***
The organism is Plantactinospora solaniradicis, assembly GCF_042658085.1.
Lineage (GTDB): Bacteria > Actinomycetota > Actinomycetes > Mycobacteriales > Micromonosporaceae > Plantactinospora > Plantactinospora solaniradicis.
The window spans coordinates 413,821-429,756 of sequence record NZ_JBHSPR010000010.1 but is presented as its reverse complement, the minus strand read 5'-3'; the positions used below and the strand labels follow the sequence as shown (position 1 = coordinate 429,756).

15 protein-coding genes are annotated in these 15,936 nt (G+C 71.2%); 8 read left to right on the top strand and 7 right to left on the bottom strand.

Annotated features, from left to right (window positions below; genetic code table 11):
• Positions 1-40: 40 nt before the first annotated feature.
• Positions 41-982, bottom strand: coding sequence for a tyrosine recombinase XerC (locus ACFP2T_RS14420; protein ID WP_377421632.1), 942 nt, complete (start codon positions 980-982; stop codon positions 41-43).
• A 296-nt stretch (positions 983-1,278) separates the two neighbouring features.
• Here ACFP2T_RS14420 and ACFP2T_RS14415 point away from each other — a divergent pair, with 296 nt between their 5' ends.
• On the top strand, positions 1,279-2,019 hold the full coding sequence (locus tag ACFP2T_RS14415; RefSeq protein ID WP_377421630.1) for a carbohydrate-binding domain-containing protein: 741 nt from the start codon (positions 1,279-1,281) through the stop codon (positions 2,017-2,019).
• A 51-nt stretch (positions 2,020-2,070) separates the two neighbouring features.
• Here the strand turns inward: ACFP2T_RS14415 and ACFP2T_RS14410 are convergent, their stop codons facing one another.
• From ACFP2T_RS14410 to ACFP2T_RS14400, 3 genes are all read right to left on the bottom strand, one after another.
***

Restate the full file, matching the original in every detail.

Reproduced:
The organism is Plantactinospora solaniradicis, assembly GCF_042658085.1.
Lineage (GTDB): Bacteria > Actinomycetota > Actinomycetes > Mycobacteriales > Micromonosporaceae > Plantactinospora > Plantactinospora solaniradicis.
The window spans coordinates 413,821-429,756 of sequence record NZ_JBHSPR010000010.1 but is presented as its reverse complement, the minus strand read 5'-3'; the positions used below and the strand labels follow the sequence as shown (position 1 = coordinate 429,756).

15 protein-coding genes are annotated in these 15,936 nt (G+C 71.2%); 8 read left to right on the top strand and 7 right to left on the bottom strand.

Annotated features, from left to right (window positions below; genetic code table 11):
• Positions 1-40: 40 nt before the first annotated feature.
• Positions 41-982, bottom strand: coding sequence for a tyrosine recombinase XerC (locus ACFP2T_RS14420; protein ID WP_377421632.1), 942 nt, complete (start codon positions 980-982; stop codon positions 41-43).
• A 296-nt stretch (positions 983-1,278) separates the two neighbouring features.
• Here ACFP2T_RS14420 and ACFP2T_RS14415 point away from each other — a divergent pair, with 296 nt between their 5' ends.
• On the top strand, positions 1,279-2,019 hold the full coding sequence (locus tag ACFP2T_RS14415; RefSeq protein ID WP_377421630.1) for a carbohydrate-binding domain-containing protein: 741 nt from the start codon (positions 1,279-1,281) through the stop codon (positions 2,017-2,019).
• A 51-nt stretch (positions 2,020-2,070) separates the two neighbouring features.
• Here the strand turns inward: ACFP2T_RS14415 and ACFP2T_RS14410 are convergent, their stop codons facing one another.
• From ACFP2T_RS14410 to ACFP2T_RS14400, 3 genes are all read right to left on the bottom strand, one after another.